Rachael has been a critical part of my life following my diagnosis - Kim

I guessed something was wrong 11 years ago. As the regional manager of a bank in Port Macquarie, I was public speaking at a conference. I can recall standing at the lectern, and my whole right side was shaking. My girlfriend said to me, 'You need to get that checked out.'

For the first seven years, I tuck my head in the sand. I just kept working and tried not to think about it. I was embarrassed about the visual side effects of the illness and, working in the retail environment, I felt self-conscious about what customers would think of the shaking. 

But after I met Rachael from Parkinson's NSW I found out about Parkinson's Nurses and the support group she was involved with. I started going. 

At a support group meeting, everybody is in a similar position and you can relax. You know that if you're having a bad day with your tremors, everyone's in the same boat. If someone's shuffling or taking a while to finish a sentence, or you can't hear them because their voice is soft, we all get it. You can just be yourself.

Rachael set up TeleHealth consultations for me with a neurologist in Sydney when COVID hit. She'd sit in the room with me, and what the neurologist couldn't see in detail, Rachael could tell him. She was just awesome. That meant I didn't have to go to Sydney. 

When I've really struggled with jerking and shaking, I could get in touch with Rachael at any time and ask what I could do? She'd suggest changes to how I was taking my medication, like time of day and alert me of reactions with other medications. It helped me reduce the movements without having to wait a month to see the neurologist. GPs don't necessarily know the funny little details of what can happen with your medication but Rachael does, her knowlegde is so good. 

Having a Parkinson's Nurse is just so important for us to talk to, and ask all our questions. If things are going on with your body that are new or different, there's someone you can ring who knows the specifics of your illness, who can help you immediately.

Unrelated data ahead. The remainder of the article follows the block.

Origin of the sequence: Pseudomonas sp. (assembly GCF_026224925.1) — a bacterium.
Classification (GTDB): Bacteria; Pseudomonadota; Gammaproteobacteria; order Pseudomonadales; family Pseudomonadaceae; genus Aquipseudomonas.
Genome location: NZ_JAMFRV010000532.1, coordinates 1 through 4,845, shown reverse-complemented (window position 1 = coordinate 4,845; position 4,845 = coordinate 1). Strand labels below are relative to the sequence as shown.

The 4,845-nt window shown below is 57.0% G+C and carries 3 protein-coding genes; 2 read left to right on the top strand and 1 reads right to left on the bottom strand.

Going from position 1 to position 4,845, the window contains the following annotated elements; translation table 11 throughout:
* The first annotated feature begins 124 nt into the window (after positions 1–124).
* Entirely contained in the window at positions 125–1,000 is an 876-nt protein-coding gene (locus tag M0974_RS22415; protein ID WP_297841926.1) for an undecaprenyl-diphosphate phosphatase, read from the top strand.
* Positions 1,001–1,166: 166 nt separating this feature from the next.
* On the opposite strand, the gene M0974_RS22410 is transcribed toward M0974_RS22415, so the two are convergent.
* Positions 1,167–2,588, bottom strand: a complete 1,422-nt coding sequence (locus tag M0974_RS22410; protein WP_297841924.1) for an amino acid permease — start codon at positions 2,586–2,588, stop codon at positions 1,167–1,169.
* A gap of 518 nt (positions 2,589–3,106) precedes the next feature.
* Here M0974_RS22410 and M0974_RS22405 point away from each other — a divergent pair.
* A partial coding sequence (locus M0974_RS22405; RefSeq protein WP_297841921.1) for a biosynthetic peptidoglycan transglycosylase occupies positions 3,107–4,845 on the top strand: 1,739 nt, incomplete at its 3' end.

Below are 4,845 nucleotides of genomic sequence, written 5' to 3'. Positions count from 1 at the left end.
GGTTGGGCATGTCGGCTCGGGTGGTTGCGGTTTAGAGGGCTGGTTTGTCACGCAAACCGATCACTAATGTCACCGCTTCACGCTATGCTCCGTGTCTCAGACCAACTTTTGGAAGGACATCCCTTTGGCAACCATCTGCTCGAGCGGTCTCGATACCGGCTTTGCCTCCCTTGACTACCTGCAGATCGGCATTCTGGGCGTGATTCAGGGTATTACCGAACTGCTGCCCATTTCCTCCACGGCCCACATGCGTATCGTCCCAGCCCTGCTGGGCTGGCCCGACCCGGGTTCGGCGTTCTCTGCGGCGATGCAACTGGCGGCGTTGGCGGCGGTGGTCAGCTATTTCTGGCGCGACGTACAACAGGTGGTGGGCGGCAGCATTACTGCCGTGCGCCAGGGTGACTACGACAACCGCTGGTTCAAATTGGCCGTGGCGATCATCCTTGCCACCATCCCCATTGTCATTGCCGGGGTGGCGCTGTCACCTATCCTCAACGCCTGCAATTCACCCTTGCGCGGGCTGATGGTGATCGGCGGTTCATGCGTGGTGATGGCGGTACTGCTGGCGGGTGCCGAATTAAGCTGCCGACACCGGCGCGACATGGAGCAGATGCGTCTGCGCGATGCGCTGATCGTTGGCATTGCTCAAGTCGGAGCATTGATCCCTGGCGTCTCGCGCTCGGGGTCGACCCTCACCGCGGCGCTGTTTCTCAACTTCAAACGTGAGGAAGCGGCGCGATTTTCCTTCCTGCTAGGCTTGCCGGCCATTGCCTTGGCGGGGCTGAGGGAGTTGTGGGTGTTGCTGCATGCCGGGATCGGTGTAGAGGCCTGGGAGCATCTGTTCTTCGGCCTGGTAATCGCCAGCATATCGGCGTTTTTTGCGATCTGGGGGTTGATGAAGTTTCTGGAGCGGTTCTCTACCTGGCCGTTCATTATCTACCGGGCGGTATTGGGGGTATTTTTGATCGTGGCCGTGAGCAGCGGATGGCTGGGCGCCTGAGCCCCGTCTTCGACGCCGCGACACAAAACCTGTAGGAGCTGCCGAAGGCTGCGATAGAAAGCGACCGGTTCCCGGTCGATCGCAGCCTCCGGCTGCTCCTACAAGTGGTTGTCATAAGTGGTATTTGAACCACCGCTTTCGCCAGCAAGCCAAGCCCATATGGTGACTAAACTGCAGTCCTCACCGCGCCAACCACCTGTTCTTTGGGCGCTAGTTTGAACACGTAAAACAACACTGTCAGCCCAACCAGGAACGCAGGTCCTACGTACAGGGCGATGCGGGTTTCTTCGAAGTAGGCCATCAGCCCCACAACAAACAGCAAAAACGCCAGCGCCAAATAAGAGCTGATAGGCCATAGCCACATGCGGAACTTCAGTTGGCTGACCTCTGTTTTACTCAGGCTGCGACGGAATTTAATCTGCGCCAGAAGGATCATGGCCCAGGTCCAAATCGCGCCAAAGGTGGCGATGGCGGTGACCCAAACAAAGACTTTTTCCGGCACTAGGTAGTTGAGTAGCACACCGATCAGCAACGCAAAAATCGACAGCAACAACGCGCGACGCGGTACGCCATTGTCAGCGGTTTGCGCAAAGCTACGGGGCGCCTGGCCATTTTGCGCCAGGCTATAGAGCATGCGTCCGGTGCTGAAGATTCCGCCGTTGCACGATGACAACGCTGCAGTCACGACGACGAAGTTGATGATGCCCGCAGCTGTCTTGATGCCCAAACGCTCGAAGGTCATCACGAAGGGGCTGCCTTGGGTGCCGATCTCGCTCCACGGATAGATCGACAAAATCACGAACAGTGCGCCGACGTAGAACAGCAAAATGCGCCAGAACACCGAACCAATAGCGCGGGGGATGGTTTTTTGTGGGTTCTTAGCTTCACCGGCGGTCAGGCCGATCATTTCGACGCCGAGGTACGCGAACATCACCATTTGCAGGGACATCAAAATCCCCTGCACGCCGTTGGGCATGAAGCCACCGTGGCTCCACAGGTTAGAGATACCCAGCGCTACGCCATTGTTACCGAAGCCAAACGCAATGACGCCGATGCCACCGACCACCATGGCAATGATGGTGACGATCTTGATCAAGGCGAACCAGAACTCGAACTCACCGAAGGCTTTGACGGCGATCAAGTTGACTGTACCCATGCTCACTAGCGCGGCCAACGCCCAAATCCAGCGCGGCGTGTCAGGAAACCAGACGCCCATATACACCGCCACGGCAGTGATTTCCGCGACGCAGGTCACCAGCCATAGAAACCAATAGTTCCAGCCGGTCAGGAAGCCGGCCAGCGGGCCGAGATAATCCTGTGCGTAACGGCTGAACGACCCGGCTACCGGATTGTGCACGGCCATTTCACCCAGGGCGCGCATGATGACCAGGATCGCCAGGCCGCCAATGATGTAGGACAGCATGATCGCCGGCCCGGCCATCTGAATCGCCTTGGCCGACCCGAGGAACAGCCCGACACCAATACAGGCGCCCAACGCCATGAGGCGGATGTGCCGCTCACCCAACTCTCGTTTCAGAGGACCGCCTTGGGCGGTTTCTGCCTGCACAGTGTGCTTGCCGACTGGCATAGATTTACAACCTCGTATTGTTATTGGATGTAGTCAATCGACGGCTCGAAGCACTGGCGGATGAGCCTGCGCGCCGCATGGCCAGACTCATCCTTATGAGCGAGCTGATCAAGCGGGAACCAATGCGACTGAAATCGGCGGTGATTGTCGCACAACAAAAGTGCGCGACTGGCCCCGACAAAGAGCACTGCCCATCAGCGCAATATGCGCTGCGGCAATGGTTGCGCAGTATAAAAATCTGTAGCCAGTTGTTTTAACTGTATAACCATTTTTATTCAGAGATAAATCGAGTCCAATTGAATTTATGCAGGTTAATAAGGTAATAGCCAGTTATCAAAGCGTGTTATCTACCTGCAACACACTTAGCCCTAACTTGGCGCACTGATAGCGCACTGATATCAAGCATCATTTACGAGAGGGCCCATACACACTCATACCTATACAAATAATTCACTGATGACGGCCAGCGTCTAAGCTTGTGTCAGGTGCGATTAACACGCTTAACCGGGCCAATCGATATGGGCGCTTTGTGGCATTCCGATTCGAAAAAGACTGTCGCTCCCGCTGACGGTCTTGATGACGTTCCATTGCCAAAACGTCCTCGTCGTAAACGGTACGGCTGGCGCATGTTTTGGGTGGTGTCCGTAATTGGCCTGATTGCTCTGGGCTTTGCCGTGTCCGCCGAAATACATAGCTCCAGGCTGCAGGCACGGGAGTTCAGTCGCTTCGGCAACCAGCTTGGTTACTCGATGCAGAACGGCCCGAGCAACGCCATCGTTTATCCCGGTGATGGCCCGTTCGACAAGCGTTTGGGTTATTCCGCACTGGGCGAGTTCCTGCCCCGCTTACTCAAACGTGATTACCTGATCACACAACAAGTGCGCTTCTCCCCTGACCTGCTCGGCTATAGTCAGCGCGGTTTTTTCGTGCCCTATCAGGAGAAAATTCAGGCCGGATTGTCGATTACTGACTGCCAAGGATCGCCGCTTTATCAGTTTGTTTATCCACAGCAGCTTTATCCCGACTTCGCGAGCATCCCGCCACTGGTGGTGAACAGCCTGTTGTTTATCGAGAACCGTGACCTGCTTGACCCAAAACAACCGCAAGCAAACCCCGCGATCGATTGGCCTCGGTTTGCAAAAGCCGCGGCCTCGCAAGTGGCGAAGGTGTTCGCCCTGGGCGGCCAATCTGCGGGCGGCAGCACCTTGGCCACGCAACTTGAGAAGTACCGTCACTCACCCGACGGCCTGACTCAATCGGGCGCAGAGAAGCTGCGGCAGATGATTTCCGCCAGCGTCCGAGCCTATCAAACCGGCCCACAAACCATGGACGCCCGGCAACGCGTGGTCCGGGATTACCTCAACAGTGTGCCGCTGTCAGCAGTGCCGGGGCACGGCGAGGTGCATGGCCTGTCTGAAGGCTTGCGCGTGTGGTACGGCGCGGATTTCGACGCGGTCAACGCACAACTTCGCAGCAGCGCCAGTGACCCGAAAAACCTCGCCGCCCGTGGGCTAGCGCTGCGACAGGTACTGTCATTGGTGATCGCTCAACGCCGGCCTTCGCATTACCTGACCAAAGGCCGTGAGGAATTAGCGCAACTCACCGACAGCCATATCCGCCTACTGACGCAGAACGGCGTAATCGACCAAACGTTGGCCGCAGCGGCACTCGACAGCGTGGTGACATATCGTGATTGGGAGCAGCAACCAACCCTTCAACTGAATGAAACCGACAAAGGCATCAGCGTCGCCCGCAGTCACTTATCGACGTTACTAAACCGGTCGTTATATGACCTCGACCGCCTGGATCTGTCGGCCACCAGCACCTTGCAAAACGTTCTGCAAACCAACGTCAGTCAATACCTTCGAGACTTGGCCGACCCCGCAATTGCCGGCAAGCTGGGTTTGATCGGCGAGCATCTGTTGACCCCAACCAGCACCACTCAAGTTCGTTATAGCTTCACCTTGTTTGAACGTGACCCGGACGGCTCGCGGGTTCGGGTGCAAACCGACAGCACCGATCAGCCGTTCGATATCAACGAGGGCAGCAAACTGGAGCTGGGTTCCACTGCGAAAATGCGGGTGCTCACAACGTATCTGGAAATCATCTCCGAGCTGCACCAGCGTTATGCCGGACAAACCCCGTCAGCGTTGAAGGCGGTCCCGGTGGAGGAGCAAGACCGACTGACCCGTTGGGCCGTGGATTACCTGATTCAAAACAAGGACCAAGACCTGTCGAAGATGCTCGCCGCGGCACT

It takes such a load off your mind when the nurses goes 'Just do this' or 'Yeah that's normal.' You're like, 'right, I can move on with life.'

It can be pretty crappy at times. But I've realised there is life after Parkinson's. You can keep playing golf, you can go to the movies. You might not be able to sit still, but you can still go. The glass is half full.

Parkinson's Nurses help each step of the way


At a person's time of greatest confusion and doubt, a Parkinson's Specialist Nurse can give answers and 
connect them and their loved ones to the best supports, services and programs in their local area.

Ongoing care

Bridging the gap between specialist visits, a Nurse can check in regularly with someone on how they're going, making sure any issues are resolved quickly. Support is given at the time and place of need. 

In emergencies

If something urgent arises, Nurses are there on the ground to support a person with Parkinson's and work with their care team including GPs, Allied Health, hospital staff or Aged Care Staff 
who are caring for them.  

Towards living well

Nurses guide people towards living their best possible life, providing timely referrals, strategies on managing syptoms, and intervening whenever they're needed to help smoothe the path for best well-being. 

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